game analyses

This category contains 11 posts

Wheel of Fortune Analysis

William Casey
ENG 380 New Media
Professor Alex Reid
June 11, 2013
Real Life Game’s Transformation
In the world of computer games there is a genre that recreates real life games into a new medium. This can be achieved by taking a game that is already in existence and adapting it to the world of computer’s. Two games I have spent much time playing are Wheel of Fortune and Backgammon. Obviously these are not the only real life games that have been transposed into gaming but they work as perfect examples of how an already existing medium of gaming is transformed from reality to virtual. Other examples may include Jeopardy, Who Wants to be a Millionaire, and any other TV game shows. TV game shows are not the only games that are adapted to video gaming. I have already mentioned Backgammon but you could include games such as Solitaire and Scrabble to fit into this genre. Any game that has ever been invented has probably been put into the virtual world. What the video game has done has taken a real life interactive process and made it an image on a screen that you use a controller to maneuver. In much way’s it is the same in the aspect of you interacting with a game but it has changed it into a new type of interaction.
The main focus of what I am trying to get at is that video games that fall into this genre cannot duplicate an already existing game exactly but turn them into a whole new type of game that has different parameter’s and rules. If you take a board game and make it into a videogame you have changed the whole concept of what it represents. Take Backgammon for example, it has made its way onto computer’s and even into the world of on-line play. If you would like to play a game with your friend in Hawaii then you may. From a social standpoint this is a success in you being able to hang out with a friend that you may not get to see often, even if it is simply a virtual experience. But is this the same as playing a game of Backgammon in the same room? I concede that this has hampered the relationship that is based on physical interaction and given it a new form in the way that the game become a new entity from the real life play of it.
It is far from the same thing and I will tell you why. When you sit with a person in front of a Backgammon board you can look in the person’s eyes. It is a battle between two people with the same drive and will to win. Even if you are using a video chat with someone it is not the same. You cannot smell the persons’ deodorant and see the frustration and worry that a person is exuding, the humanity has left it and the mechanical has entered. It is not the same game and no matter how you try for it to be it cannot. Take away the on-line aspect and just simply play against the computer; it becomes a simple thing to do on your own. You can play the computer and it is fun and exciting but the competitive spirit is not the similar. If you are losing you can simply stop it and start over. When you make your moves the possible places that you can move your pieces are highlighted for you. You do not have to strategize as much as when it is in front of you, you only have to make the decision of which of the moves to make. The aspect of human error has been minimized and the game has changed. The goal of the game and the skeleton of the rules are the only things that stay the same.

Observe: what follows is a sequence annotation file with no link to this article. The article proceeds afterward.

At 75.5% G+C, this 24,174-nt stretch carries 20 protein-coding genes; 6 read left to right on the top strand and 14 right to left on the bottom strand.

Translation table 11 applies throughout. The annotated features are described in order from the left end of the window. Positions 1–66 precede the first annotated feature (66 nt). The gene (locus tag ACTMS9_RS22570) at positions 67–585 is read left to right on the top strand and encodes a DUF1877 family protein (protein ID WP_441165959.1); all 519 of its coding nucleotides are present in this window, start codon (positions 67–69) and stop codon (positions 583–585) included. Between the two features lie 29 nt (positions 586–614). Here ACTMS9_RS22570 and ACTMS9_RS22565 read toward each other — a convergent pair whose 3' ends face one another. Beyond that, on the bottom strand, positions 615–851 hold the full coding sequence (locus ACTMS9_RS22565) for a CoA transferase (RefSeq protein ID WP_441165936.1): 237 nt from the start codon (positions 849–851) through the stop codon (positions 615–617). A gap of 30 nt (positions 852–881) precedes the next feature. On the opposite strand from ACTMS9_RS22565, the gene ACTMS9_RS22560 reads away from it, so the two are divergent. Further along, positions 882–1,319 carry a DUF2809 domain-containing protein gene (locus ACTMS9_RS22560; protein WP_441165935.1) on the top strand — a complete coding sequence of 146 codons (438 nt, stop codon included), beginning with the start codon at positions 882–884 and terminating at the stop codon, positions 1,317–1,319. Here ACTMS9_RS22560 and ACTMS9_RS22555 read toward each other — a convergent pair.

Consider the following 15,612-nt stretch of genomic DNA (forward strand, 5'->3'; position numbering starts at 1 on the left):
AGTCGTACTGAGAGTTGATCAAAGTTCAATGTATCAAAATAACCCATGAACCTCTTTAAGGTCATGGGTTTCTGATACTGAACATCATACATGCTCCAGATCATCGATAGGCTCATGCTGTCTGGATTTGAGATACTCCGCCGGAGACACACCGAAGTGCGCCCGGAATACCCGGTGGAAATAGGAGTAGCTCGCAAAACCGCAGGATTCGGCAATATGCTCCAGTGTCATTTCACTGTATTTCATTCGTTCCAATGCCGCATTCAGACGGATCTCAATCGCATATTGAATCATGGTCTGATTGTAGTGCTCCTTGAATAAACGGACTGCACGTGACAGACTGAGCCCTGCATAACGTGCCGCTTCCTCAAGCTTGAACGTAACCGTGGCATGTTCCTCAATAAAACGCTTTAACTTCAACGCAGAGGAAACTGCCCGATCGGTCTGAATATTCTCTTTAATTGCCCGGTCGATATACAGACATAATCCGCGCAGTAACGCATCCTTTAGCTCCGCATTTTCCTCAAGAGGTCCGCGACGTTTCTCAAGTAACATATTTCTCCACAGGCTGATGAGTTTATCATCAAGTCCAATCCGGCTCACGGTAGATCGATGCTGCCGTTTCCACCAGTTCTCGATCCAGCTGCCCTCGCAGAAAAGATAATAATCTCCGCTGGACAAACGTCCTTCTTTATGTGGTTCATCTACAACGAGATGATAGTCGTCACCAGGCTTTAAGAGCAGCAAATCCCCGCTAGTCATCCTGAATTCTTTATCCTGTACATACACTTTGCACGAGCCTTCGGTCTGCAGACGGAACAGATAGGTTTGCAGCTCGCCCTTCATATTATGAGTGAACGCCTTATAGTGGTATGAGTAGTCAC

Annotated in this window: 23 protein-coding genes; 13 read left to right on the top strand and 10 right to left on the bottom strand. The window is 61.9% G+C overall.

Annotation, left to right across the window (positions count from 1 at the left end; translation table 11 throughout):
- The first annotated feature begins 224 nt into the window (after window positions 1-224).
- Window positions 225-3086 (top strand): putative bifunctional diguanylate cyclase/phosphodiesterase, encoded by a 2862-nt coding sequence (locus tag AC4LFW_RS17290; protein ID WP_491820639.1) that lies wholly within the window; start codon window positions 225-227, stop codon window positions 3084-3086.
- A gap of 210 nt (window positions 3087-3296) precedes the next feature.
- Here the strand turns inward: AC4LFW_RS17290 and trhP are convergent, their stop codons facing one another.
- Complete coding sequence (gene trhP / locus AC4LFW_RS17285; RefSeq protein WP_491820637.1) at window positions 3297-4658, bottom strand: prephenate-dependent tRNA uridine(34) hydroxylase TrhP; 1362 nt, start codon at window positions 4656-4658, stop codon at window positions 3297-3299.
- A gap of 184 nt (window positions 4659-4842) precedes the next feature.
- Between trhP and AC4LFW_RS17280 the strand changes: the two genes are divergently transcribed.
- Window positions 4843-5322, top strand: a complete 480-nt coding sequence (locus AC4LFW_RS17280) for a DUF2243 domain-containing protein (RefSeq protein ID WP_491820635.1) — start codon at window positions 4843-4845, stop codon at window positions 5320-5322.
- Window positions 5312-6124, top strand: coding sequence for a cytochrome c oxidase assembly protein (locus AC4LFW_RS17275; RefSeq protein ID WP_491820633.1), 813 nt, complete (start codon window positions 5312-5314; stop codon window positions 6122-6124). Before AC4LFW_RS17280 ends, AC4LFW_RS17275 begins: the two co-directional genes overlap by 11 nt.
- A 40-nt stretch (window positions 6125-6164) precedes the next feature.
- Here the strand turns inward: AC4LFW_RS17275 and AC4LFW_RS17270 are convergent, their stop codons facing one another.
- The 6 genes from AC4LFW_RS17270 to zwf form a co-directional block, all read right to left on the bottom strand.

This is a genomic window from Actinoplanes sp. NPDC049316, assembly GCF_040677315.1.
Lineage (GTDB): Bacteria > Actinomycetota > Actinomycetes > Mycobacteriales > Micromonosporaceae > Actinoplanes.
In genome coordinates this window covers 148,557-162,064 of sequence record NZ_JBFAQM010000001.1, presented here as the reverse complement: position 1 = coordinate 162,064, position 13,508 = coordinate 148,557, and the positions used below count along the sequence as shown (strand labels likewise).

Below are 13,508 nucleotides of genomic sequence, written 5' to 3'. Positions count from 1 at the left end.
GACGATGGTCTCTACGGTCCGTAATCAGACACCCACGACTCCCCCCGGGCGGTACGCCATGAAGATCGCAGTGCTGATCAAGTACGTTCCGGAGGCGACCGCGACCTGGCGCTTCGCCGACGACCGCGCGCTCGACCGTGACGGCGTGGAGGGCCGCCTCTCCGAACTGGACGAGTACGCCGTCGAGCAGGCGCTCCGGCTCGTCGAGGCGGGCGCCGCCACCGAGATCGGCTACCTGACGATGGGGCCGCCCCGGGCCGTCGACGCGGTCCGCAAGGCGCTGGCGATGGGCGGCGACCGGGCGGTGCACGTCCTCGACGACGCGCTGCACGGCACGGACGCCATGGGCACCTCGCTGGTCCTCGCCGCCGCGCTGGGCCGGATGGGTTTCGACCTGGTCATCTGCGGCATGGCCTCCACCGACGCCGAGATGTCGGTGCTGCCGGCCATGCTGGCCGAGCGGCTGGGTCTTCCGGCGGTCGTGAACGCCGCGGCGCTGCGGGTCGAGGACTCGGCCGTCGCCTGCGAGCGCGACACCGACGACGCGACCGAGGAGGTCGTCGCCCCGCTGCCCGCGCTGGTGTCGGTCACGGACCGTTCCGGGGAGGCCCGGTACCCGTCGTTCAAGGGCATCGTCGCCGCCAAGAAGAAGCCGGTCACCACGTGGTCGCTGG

In the world of TV game shows there are two perspectives to take into consideration. The first perspective is on the side of the television watcher and the second is on the actual person playing the game. Let’s look at the watcher first. By having a virtual world to play Wheel of Fortune on I am able to play a game that I had only been able to watch. Sure a person is able to figure out the puzzles from home but only in the time that it takes for the contestants to figure it out. We are constrained by the camera man’s shots; we can only look at the puzzle when it is displayed on our TV’s. We also do not get the credit or the prizes that come along with solving the puzzle. In fact we do not even get to choose the letters that are revealed on the screen. In this way we are on-lookers who feel as though we are playing the game, but truly we are not. In this way the video game gives us an alternate way of playing and although we do not get the prizes we do get the recognition of winning and having our name displayed for us. The accomplishment is greater than when watching the show.
If you are the lucky person that is chosen to appear on Wheel of Fortune you are thrown right into the game as a contestant and have the ability to get all the satisfaction of winning prizes and getting recognition. It would be hard to describe the feeling that the person feels being on the show because I have never appeared on the game show. I would assume it is similar to gambling. You have the thrill and rush of spinning the wheel and guessing letter’s and puzzles. It must be exhilarating standing with Pat Sajack and Vanna White while fighting to win money and prizes. The change from standing on stage is that on the video game version you have more time to look at the puzzles and choose letters. The TV version is more time sensitive than the world of the computer, it is real life time.
As the games of the real world are moved into the virtual we create a new genre of that draws people in that would not necessarily be tempted to play video games. The reasoning for doing this is to create a market for people to spend money, just like any other game. The new form of an old game may not be the same on all levels but has a similar enough psychological enticement for people to not really know the difference.

Game Analysis